Welcome to the second month of the Gluten Free Health Challenge. Amy will be sharing her journal entries here the first 3 Mondays of every month from now until December. To join the conversation, become a part of our closed Facebook group and get advice, tips, and support from challengers and coaches alike.
I have been trying to follow along with my fellow challengers' posts. Rebecca's most recent post really resonated with me. I know that I have gluten issues. I have had a blood test that showed that I had multiple potential allergens, including wheat and gluten. Dairy and yeast were two other major potential allergens that I have not really done anything about yet. There are some people who do not believe that this blood test is an accurate, valid test. Some people believe that there are too many false positives for the test to be valid. I think that this was always in the back of my mind and made it more difficult for me to follow through. Since doing this challenge, I haven't always been sure that I have as serious issues as other people, and maybe like Rebecca mentioned, there are others that could have benefited more than I.
What I've realized is that, yes, I have some digestive issues and physical issues when it comes to gluten, but I think that for me, gluten affects me more psychologically. I think that I tend to have more emotional ups and downs, less patience, and less of an ability to deal with things that life throws at me when I'm eating gluten. Since doing this challenge, I have realized that I don't need to have foods with gluten to feel satisfied. I have realized that I don't feel that intense need to binge on these foods when I have a small amount...or so I thought. I attempted to see how I reacted to French bread - not a good idea on my part. I ate way more than I should have. Afterwards, I started a downward spiral, and the next day I felt miserable. I was tired and had no patience. I seem to have less motivation, feel more emotional, have less of an ability to deal with life's daily adventures, and I make other poor decisions with regards to my food.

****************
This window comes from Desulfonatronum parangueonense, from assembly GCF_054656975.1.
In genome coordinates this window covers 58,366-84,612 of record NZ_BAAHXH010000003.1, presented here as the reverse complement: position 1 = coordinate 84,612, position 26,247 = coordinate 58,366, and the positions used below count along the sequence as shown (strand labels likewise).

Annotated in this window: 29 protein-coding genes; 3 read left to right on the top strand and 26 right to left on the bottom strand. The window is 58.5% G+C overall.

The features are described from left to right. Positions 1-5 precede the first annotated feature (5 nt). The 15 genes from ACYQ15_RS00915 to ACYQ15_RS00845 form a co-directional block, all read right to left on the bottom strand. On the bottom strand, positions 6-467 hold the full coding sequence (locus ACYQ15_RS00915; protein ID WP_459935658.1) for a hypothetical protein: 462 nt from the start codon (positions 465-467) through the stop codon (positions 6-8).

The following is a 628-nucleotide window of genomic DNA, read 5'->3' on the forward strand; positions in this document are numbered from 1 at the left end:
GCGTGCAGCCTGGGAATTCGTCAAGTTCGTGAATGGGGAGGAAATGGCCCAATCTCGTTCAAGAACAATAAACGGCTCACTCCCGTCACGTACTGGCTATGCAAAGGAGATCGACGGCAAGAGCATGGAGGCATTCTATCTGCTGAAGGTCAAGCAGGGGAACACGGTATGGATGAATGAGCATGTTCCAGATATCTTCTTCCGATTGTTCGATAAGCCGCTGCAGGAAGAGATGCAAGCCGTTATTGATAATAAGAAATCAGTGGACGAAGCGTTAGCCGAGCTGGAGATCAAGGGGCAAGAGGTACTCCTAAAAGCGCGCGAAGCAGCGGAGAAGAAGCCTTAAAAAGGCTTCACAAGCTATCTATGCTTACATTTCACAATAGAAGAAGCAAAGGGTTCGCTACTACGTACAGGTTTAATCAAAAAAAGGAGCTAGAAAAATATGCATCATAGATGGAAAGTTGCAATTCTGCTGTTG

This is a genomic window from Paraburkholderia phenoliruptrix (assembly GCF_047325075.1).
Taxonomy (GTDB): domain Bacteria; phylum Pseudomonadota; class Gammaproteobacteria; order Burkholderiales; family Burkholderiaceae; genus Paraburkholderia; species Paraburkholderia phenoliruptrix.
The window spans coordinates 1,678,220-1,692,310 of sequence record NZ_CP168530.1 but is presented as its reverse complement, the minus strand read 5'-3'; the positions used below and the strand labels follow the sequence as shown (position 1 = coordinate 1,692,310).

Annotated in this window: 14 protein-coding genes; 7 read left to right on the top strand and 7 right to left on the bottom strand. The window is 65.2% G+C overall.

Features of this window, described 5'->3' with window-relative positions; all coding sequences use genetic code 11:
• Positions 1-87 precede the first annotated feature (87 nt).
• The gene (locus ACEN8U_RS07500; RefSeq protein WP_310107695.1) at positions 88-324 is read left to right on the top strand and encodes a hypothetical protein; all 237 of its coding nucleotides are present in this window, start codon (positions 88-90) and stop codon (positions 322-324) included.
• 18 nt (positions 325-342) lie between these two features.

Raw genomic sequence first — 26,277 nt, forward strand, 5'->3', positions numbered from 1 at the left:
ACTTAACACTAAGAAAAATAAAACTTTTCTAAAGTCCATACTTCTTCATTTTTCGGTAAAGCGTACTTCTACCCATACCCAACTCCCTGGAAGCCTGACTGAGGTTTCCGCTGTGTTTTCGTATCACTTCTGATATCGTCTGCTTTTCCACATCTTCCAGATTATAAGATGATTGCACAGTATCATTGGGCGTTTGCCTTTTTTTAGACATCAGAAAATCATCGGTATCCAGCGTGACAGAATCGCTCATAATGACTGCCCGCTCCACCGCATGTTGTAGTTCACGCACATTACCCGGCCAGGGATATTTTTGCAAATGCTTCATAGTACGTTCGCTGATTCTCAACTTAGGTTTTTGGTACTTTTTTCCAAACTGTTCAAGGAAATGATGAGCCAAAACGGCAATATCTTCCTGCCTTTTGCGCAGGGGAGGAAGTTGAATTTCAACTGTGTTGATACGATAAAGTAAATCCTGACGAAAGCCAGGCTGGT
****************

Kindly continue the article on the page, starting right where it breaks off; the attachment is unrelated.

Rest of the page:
I am realizing, very slowly, that it is going to be really important to pay attention to that blood test and the possible foods that affect me negatively. I am also realizing that I can do this. It is not going to be easy, but it will be easier than I think in my mind. Yes, I miss these foods that I shouldn't eat. Yes, my symptoms may not be as severe as everyone else's. And yes, it is going to be difficult to advocate for myself when I am around people that don't understand, want to understand, or even care why it is so important for me to eliminate these foods from my diet. What is important is to remember that those people and all those negative thoughts are not my problem.
It's important for me to remember that these changes are going to make me healthier. I'm going to be a better mother, wife, and person. I have a higher than average risk for breast and ovarian cancer since I have the BRCA2 gene mutation, and removing foods that cause inflammation (such as gluten) will hopefully help prevent cancer from taking hold in my body. So yes, Rebecca, you and I do belong here even if we don't think our issues are as serious as other people's issues.